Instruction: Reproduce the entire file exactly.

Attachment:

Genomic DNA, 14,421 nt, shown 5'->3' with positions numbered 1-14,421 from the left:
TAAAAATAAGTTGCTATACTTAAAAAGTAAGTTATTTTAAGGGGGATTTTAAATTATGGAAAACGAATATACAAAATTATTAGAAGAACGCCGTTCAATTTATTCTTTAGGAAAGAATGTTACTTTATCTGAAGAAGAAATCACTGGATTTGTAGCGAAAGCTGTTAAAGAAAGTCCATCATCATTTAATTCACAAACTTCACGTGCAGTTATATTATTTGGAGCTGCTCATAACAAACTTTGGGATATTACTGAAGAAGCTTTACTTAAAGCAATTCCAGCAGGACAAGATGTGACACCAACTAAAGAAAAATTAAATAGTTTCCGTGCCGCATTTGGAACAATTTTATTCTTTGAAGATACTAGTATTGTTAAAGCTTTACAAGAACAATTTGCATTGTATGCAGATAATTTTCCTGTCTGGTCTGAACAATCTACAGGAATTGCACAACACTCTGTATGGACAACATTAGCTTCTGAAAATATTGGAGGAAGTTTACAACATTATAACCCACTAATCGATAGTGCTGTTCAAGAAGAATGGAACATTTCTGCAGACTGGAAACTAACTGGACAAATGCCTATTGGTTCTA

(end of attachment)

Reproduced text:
Genomic DNA, 14,421 nt, shown 5'->3' with positions numbered 1-14,421 from the left:
TAAAAATAAGTTGCTATACTTAAAAAGTAAGTTATTTTAAGGGGGATTTTAAATTATGGAAAACGAATATACAAAATTATTAGAAGAACGCCGTTCAATTTATTCTTTAGGAAAGAATGTTACTTTATCTGAAGAAGAAATCACTGGATTTGTAGCGAAAGCTGTTAAAGAAAGTCCATCATCATTTAATTCACAAACTTCACGTGCAGTTATATTATTTGGAGCTGCTCATAACAAACTTTGGGATATTACTGAAGAAGCTTTACTTAAAGCAATTCCAGCAGGACAAGATGTGACACCAACTAAAGAAAAATTAAATAGTTTCCGTGCCGCATTTGGAACAATTTTATTCTTTGAAGATACTAGTATTGTTAAAGCTTTACAAGAACAATTTGCATTGTATGCAGATAATTTTCCTGTCTGGTCTGAACAATCTACAGGAATTGCACAACACTCTGTATGGACAACATTAGCTTCTGAAAATATTGGAGGAAGTTTACAACATTATAACCCACTAATCGATAGTGCTGTTCAAGAAGAATGGAACATTTCTGCAGACTGGAAACTAACTGGACAAATGCCTATTGGTTCTA